Title:
Multiplay poker wagering game with payout differentiating display of probabilities
Kind Code:
A1


Abstract:
A method of playing a poker event wagering game comprises: a player placing an underlying wager of X credits in the wagering game where Z partial hands are provided in a display step in the wagering game; displaying Z partial hands in the display step; the player wagering Y credits on one of the Z partial hands as a wager that the one of the Z partial hands will be a best hand from among all Z hands at the conclusion of the poker wagering game when the final hands will comprise N cards, wherein Y<X and X-Y credits being wagered against a paytable for ranks attained against the paytable for each distinct numbers of cards in the Z hands selected from the group consisting of partial hands, intermediate hands and final hands of N cards.



Inventors:
Jackson, Kathleen Nylund (Scituate, MA, US)
Application Number:
11/516989
Publication Date:
03/08/2007
Filing Date:
09/07/2006
Assignee:
Precedent Gaming, Incorporated
Primary Class:
Other Classes:
273/292
International Classes:
A63F9/24; A63F1/00
View Patent Images:
Related US Applications:



Primary Examiner:
COBURN, CORBETT B
Attorney, Agent or Firm:
Neal, Gerber & Eisenberg LLP (IGT) (Chicago, IL, US)
Claims:
What is claimed:

1. A method of playing a poker wagering game on a video gaming apparatus comprising: a player placing an underlying wager of X credits in the wagering game where Z partial hands are provided in a display step in the wagering game; displaying Z partial hands in the display step; the player wagering Y credits on one of the Z partial hands as a wager that the one of the Z partial hands will be a best hand from among all Z hands at the conclusion of the poker wagering game when the final hands will comprise N cards, wherein Y<X; X-Y credits being wagered against a paytable for ranks attained against the paytable for each distinct numbers of cards in the Z hands selected from the group consisting of partial hands, intermediate hands and final hands of N cards.

2. The method of play of claim 1 wherein upon displaying Z partial hands in the display step, individual probabilities for each of the Z hands winning in an N card final hand game against all of the other Z hands is displayed for use by the player.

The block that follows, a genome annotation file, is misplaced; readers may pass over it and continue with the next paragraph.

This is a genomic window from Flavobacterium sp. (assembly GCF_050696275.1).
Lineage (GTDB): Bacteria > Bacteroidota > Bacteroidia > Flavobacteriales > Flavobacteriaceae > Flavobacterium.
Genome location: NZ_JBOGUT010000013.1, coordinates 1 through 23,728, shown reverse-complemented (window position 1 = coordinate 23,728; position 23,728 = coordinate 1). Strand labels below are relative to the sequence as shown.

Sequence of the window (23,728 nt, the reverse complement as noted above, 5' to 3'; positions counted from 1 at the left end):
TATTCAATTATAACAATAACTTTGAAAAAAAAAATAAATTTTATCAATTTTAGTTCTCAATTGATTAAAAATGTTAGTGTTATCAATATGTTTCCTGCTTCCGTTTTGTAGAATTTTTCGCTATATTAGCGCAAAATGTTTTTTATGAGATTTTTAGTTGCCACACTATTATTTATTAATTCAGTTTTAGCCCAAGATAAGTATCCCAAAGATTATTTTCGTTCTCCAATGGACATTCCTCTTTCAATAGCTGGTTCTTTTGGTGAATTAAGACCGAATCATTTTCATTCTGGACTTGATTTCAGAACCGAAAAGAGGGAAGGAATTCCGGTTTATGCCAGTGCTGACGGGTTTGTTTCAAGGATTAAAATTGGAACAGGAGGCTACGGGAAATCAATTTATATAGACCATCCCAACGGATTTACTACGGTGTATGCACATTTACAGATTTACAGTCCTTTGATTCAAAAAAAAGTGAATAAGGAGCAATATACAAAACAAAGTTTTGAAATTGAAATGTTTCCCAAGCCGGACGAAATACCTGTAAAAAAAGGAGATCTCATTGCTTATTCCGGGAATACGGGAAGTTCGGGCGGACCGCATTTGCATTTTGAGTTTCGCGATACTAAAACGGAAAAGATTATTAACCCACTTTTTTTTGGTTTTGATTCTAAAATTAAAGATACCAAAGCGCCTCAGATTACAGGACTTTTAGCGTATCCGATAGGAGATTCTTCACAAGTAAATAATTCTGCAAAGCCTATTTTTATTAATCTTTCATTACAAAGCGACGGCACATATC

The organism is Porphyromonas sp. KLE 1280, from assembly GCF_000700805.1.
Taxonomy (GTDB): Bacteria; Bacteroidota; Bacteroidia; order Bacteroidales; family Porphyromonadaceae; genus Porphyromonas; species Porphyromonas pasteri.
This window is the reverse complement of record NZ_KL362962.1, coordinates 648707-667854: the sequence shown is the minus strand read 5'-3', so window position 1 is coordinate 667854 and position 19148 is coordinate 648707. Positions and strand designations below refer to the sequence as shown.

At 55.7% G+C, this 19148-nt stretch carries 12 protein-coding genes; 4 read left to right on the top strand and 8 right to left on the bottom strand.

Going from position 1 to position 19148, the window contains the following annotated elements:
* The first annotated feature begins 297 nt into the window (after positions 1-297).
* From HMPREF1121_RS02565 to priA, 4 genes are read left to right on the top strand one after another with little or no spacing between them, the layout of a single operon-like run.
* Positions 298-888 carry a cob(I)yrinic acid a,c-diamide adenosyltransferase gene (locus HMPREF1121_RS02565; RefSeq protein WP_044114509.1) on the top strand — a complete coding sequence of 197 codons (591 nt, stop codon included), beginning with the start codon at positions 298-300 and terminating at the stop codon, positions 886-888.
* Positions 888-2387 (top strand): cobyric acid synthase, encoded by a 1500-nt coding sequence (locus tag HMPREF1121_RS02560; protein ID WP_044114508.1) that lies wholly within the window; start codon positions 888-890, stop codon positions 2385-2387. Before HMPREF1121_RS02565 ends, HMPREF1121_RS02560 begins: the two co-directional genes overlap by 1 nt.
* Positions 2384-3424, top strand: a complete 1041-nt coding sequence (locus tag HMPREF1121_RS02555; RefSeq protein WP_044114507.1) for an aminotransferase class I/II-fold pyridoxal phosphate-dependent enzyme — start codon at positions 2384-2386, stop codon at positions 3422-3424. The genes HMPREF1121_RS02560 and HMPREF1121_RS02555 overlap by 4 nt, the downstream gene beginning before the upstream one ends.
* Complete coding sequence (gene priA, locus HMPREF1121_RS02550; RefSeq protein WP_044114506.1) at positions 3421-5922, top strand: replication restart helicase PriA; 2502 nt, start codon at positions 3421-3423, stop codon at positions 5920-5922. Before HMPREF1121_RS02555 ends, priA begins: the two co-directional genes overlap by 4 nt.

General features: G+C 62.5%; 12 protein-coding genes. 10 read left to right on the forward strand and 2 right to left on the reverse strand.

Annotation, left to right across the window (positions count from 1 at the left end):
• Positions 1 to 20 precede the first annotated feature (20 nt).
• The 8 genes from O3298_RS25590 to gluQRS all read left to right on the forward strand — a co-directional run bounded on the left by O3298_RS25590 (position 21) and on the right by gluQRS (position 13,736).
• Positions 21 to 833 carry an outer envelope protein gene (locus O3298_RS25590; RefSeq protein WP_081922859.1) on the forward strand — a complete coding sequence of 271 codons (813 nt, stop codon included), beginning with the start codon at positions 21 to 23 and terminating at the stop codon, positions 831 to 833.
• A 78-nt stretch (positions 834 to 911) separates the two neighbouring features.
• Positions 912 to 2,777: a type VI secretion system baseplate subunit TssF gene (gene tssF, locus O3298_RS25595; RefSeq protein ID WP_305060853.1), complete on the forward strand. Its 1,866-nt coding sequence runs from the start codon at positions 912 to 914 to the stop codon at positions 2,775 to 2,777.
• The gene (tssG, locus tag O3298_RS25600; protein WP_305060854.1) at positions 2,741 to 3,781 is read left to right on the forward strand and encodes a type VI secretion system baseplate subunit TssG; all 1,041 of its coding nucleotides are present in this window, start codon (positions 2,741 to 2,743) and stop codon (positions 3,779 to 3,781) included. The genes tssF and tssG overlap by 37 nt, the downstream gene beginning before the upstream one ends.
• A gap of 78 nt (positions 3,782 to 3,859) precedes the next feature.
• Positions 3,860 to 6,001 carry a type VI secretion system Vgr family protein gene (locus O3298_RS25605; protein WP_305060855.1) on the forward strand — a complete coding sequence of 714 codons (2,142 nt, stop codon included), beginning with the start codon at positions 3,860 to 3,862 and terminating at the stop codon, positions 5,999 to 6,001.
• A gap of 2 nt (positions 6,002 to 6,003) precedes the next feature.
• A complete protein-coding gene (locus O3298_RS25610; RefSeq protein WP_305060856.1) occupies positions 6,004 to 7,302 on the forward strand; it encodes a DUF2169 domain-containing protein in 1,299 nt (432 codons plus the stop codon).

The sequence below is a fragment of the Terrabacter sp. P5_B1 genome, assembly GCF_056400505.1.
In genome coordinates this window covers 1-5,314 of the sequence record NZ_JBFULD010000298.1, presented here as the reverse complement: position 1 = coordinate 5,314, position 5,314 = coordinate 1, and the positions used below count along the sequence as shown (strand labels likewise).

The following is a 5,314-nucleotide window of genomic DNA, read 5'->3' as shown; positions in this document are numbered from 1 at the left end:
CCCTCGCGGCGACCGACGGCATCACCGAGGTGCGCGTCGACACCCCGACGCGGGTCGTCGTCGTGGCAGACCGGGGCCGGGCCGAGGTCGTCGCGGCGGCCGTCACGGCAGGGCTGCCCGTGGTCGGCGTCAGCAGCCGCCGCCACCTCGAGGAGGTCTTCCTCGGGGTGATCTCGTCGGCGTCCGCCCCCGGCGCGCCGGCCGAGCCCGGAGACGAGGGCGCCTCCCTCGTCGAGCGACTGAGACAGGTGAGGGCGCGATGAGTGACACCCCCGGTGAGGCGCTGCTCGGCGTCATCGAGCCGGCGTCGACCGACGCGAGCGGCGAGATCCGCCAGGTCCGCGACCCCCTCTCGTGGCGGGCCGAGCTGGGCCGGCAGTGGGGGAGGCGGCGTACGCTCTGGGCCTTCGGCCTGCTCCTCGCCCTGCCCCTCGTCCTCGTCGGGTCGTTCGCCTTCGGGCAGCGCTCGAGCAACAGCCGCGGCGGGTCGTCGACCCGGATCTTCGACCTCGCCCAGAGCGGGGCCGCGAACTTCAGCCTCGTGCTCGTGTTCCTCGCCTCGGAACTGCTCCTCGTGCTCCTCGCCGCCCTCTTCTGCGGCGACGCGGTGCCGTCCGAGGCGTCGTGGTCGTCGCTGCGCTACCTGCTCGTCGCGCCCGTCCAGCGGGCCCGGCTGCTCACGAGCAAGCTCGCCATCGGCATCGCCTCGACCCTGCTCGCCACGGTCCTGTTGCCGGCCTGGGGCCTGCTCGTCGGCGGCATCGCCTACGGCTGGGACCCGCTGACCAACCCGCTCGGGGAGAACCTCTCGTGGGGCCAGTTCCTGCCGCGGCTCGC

3. The method of claim 2 wherein distinct payout rates are displayed for each of the individual probabilities displayed.

4. The method of claim 3 wherein the distinct payout rates are relatively inverse to the displayed probability of one Z hand winning, such that higher probability winning hands have lower payout rates as compared to lower probability winning hands.

5. The method of claim 1 wherein N comprises 7.

6. The method of claim 5 wherein each partial hand consists of two cards.

7. The method of claim 6 wherein the final 7 cards in the Z hands are formed by first providing the initial two card partial hand and then providing a flop of three community cards to form a first intermediate hand before additional community cards are provided to form a final hand of 7 cards.

8. The method of claim 7 wherein the additional community cards to form a final hand of seven cards are provided together as two cards.

9. The method of claim 7 wherein the additional community cards to form a final hand of seven cards are provided separately, one card at a time to form a second intermediate hand and then a final 7 card hand.

10. The method of play of claim 5 wherein upon displaying Z partial hands in the display step, individual probabilities for each of the Z hands winning in an N card final hand game against all of the other Z hands is displayed for use by the player.

11. The method of claim 10 wherein distinct payout rates are displayed for each of the individual probabilities displayed.

12. The method of claim 11 wherein the distinct payout rates are relatively inverse to the displayed probability of one Z hand winning, such that higher probability winning hands have lower payout rates as compared to lower probability winning hands.

13. The method of play of claim 6 wherein upon displaying Z partial hands in the display step, individual probabilities for each of the Z hands winning in an N card final hand game against all of the other Z hands is displayed for use by the player.

14. The method of claim 13 wherein distinct payout rates are displayed for each of the individual probabilities displayed.

15. The method of claim 14 wherein the distinct payout rates are relatively inverse to the displayed probability of one Z hand winning, such that higher probability winning hands have lower payout rates as compared to lower probability winning hands.

16. The method of play of claim 7 wherein upon displaying Z partial hands in the display step, individual probabilities for each of the Z hands winning in an N card final hand game against all of the other Z hands is displayed for use by the player.